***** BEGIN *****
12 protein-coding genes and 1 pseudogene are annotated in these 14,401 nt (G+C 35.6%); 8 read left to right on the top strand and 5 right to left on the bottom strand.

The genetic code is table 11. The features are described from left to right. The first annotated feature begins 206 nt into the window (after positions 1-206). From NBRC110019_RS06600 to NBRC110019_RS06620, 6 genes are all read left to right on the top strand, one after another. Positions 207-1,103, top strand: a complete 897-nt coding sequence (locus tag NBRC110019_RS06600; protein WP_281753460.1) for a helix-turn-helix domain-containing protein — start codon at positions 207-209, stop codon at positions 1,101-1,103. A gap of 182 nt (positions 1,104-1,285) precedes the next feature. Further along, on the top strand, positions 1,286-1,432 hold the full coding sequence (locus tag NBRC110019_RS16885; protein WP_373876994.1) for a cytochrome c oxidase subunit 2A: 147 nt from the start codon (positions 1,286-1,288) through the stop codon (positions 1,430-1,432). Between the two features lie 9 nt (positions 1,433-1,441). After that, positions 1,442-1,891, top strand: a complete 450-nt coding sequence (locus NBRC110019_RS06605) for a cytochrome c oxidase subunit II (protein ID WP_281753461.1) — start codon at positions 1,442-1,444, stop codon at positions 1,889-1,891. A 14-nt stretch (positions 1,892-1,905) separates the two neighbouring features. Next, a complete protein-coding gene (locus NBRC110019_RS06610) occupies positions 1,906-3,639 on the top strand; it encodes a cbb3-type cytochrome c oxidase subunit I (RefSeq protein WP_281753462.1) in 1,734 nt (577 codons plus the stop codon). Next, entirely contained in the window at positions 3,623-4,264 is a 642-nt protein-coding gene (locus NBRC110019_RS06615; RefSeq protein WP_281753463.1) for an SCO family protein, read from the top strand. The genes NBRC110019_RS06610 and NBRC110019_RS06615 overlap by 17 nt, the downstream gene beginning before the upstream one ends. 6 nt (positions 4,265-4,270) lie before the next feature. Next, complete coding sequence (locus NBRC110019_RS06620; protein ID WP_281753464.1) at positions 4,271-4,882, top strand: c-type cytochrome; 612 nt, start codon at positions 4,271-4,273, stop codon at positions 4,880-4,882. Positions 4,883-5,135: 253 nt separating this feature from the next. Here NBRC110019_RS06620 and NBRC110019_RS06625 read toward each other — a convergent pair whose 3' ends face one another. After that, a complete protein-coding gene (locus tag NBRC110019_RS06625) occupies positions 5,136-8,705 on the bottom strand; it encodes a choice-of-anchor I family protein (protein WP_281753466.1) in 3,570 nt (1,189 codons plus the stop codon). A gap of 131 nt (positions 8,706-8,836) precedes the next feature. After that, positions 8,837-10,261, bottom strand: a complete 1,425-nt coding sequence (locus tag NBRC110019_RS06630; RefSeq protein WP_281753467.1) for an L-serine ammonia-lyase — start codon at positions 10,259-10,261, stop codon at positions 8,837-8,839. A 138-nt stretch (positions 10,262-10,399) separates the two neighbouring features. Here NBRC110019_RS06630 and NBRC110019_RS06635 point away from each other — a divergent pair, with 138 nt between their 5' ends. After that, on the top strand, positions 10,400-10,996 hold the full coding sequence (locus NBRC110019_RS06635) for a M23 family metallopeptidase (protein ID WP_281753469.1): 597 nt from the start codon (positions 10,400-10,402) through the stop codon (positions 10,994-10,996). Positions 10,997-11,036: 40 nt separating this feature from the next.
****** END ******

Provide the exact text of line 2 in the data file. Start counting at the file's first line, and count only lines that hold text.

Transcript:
The genetic code is table 11. The features are described from left to right. The first annotated feature begins 206 nt into the window (after positions 1-206). From NBRC110019_RS06600 to NBRC110019_RS06620, 6 genes are all read left to right on the top strand, one after another. Positions 207-1,103, top strand: a complete 897-nt coding sequence (locus tag NBRC110019_RS06600; protein WP_281753460.1) for a helix-turn-helix domain-containing protein — start codon at positions 207-209, stop codon at positions 1,101-1,103. A gap of 182 nt (positions 1,104-1,285) precedes the next feature. Further along, on the top strand, positions 1,286-1,432 hold the full coding sequence (locus tag NBRC110019_RS16885; protein WP_373876994.1) for a cytochrome c oxidase subunit 2A: 147 nt from the start codon (positions 1,286-1,288) through the stop codon (positions 1,430-1,432). Between the two features lie 9 nt (positions 1,433-1,441). After that, positions 1,442-1,891, top strand: a complete 450-nt coding sequence (locus NBRC110019_RS06605) for a cytochrome c oxidase subunit II (protein ID WP_281753461.1) — start codon at positions 1,442-1,444, stop codon at positions 1,889-1,891. A 14-nt stretch (positions 1,892-1,905) separates the two neighbouring features. Next, a complete protein-coding gene (locus NBRC110019_RS06610) occupies positions 1,906-3,639 on the top strand; it encodes a cbb3-type cytochrome c oxidase subunit I (RefSeq protein WP_281753462.1) in 1,734 nt (577 codons plus the stop codon). Next, entirely contained in the window at positions 3,623-4,264 is a 642-nt protein-coding gene (locus NBRC110019_RS06615; RefSeq protein WP_281753463.1) for an SCO family protein, read from the top strand. The genes NBRC110019_RS06610 and NBRC110019_RS06615 overlap by 17 nt, the downstream gene beginning before the upstream one ends. 6 nt (positions 4,265-4,270) lie before the next feature. Next, complete coding sequence (locus NBRC110019_RS06620; protein ID WP_281753464.1) at positions 4,271-4,882, top strand: c-type cytochrome; 612 nt, start codon at positions 4,271-4,273, stop codon at positions 4,880-4,882. Positions 4,883-5,135: 253 nt separating this feature from the next. Here NBRC110019_RS06620 and NBRC110019_RS06625 read toward each other — a convergent pair whose 3' ends face one another. After that, a complete protein-coding gene (locus tag NBRC110019_RS06625) occupies positions 5,136-8,705 on the bottom strand; it encodes a choice-of-anchor I family protein (protein WP_281753466.1) in 3,570 nt (1,189 codons plus the stop codon). A gap of 131 nt (positions 8,706-8,836) precedes the next feature. After that, positions 8,837-10,261, bottom strand: a complete 1,425-nt coding sequence (locus tag NBRC110019_RS06630; RefSeq protein WP_281753467.1) for an L-serine ammonia-lyase — start codon at positions 10,259-10,261, stop codon at positions 8,837-8,839. A 138-nt stretch (positions 10,262-10,399) separates the two neighbouring features. Here NBRC110019_RS06630 and NBRC110019_RS06635 point away from each other — a divergent pair, with 138 nt between their 5' ends. After that, on the top strand, positions 10,400-10,996 hold the full coding sequence (locus NBRC110019_RS06635) for a M23 family metallopeptidase (protein ID WP_281753469.1): 597 nt from the start codon (positions 10,400-10,402) through the stop codon (positions 10,994-10,996). Positions 10,997-11,036: 40 nt separating this feature from the next.